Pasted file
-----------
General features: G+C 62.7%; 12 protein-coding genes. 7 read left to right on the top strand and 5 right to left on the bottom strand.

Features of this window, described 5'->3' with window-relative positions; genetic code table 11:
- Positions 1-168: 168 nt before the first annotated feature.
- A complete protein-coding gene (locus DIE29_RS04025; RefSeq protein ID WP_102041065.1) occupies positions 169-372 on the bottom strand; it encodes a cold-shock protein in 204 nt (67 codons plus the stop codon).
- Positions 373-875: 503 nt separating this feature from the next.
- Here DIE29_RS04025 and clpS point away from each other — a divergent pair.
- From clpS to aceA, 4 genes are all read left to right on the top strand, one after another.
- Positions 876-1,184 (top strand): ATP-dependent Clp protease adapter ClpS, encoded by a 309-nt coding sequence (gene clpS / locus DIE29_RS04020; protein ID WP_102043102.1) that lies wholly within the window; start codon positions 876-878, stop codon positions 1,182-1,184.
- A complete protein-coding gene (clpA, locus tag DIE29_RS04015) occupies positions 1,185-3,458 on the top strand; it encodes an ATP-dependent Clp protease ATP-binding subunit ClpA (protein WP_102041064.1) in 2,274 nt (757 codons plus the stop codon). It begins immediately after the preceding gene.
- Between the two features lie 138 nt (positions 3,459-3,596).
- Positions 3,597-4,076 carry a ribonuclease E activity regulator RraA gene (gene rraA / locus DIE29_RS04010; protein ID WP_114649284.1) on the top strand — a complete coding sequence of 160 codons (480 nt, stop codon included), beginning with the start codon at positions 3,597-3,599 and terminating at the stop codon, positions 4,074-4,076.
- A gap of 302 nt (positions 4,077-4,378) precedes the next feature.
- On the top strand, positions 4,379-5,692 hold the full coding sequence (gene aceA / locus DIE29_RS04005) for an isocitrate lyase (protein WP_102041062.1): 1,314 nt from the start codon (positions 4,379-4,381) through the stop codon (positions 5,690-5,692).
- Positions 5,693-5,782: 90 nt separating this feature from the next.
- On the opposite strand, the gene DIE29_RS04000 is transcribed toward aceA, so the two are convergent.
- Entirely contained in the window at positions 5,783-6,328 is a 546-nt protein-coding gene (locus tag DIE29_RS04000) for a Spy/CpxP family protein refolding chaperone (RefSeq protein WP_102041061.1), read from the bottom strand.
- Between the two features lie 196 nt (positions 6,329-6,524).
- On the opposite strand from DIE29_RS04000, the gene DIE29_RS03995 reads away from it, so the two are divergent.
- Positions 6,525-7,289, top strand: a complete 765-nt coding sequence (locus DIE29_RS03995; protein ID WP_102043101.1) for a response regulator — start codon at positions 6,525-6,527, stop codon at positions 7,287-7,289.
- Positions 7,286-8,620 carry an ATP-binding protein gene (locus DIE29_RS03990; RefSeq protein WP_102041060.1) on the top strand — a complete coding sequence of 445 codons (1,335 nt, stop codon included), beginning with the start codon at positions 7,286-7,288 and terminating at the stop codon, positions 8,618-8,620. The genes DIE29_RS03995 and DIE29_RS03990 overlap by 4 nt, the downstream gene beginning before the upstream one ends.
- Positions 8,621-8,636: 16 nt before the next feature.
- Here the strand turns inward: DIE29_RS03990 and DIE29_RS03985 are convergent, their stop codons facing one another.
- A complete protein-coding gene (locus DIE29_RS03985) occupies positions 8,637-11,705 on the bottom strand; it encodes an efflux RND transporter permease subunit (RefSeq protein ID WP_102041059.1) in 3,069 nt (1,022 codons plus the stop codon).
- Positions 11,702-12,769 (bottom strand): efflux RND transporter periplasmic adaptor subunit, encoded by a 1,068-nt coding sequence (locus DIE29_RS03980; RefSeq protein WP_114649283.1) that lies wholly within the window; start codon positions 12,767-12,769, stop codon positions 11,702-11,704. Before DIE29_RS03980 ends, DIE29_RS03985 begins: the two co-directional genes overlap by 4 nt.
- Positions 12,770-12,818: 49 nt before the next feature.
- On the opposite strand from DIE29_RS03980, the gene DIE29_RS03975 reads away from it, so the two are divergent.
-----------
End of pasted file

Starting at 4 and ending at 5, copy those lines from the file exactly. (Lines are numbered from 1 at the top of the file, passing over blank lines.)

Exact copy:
- A complete protein-coding gene (locus DIE29_RS04025; RefSeq protein ID WP_102041065.1) occupies positions 169-372 on the bottom strand; it encodes a cold-shock protein in 204 nt (67 codons plus the stop codon).
- Positions 373-875: 503 nt separating this feature from the next.